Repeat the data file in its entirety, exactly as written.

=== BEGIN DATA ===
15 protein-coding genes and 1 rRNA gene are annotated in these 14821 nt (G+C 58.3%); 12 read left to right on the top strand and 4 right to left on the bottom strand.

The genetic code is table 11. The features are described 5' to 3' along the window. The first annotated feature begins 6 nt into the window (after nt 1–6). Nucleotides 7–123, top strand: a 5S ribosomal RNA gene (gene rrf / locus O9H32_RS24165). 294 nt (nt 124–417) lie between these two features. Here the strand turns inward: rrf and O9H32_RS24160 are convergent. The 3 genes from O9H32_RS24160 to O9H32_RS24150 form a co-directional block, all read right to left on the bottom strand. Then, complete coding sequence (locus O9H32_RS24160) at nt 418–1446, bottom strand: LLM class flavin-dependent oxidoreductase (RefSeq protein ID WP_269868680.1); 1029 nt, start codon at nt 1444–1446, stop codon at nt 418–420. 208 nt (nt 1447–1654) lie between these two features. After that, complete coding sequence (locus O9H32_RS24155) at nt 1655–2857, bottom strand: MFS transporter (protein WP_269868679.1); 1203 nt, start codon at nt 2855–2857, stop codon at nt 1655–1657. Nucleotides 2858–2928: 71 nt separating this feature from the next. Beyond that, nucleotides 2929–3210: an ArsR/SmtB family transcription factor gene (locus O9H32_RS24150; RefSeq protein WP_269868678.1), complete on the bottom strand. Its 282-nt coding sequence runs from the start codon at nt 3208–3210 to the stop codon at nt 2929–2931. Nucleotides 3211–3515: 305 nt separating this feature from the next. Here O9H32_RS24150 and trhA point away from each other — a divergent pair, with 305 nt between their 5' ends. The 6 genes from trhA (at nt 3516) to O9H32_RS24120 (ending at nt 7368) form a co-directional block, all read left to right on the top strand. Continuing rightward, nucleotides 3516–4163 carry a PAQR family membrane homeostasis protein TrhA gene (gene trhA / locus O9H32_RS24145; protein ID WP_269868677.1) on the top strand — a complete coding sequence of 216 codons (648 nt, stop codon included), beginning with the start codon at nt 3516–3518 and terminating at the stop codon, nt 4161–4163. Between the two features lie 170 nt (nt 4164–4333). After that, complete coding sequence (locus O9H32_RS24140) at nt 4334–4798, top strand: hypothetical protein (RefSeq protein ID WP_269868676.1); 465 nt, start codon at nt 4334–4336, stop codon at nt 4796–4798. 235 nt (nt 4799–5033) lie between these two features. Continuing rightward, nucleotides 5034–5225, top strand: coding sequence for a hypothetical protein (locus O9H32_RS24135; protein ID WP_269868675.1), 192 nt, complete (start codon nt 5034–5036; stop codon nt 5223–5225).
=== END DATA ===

15 protein-coding genes and 1 rRNA gene are annotated in these 14821 nt (G+C 58.3%); 12 read left to right on the top strand and 4 right to left on the bottom strand.

The genetic code is table 11. The features are described 5' to 3' along the window. The first annotated feature begins 6 nt into the window (after nt 1–6). Nucleotides 7–123, top strand: a 5S ribosomal RNA gene (gene rrf / locus O9H32_RS24165). 294 nt (nt 124–417) lie between these two features. Here the strand turns inward: rrf and O9H32_RS24160 are convergent. The 3 genes from O9H32_RS24160 to O9H32_RS24150 form a co-directional block, all read right to left on the bottom strand. Then, complete coding sequence (locus O9H32_RS24160) at nt 418–1446, bottom strand: LLM class flavin-dependent oxidoreductase (RefSeq protein ID WP_269868680.1); 1029 nt, start codon at nt 1444–1446, stop codon at nt 418–420. 208 nt (nt 1447–1654) lie between these two features. After that, complete coding sequence (locus O9H32_RS24155) at nt 1655–2857, bottom strand: MFS transporter (protein WP_269868679.1); 1203 nt, start codon at nt 2855–2857, stop codon at nt 1655–1657. Nucleotides 2858–2928: 71 nt separating this feature from the next. Beyond that, nucleotides 2929–3210: an ArsR/SmtB family transcription factor gene (locus O9H32_RS24150; RefSeq protein WP_269868678.1), complete on the bottom strand. Its 282-nt coding sequence runs from the start codon at nt 3208–3210 to the stop codon at nt 2929–2931. Nucleotides 3211–3515: 305 nt separating this feature from the next. Here O9H32_RS24150 and trhA point away from each other — a divergent pair, with 305 nt between their 5' ends. The 6 genes from trhA (at nt 3516) to O9H32_RS24120 (ending at nt 7368) form a co-directional block, all read left to right on the top strand. Continuing rightward, nucleotides 3516–4163 carry a PAQR family membrane homeostasis protein TrhA gene (gene trhA / locus O9H32_RS24145; protein ID WP_269868677.1) on the top strand — a complete coding sequence of 216 codons (648 nt, stop codon included), beginning with the start codon at nt 3516–3518 and terminating at the stop codon, nt 4161–4163. Between the two features lie 170 nt (nt 4164–4333). After that, complete coding sequence (locus O9H32_RS24140) at nt 4334–4798, top strand: hypothetical protein (RefSeq protein ID WP_269868676.1); 465 nt, start codon at nt 4334–4336, stop codon at nt 4796–4798. 235 nt (nt 4799–5033) lie between these two features. Continuing rightward, nucleotides 5034–5225, top strand: coding sequence for a hypothetical protein (locus O9H32_RS24135; protein ID WP_269868675.1), 192 nt, complete (start codon nt 5034–5036; stop codon nt 5223–5225).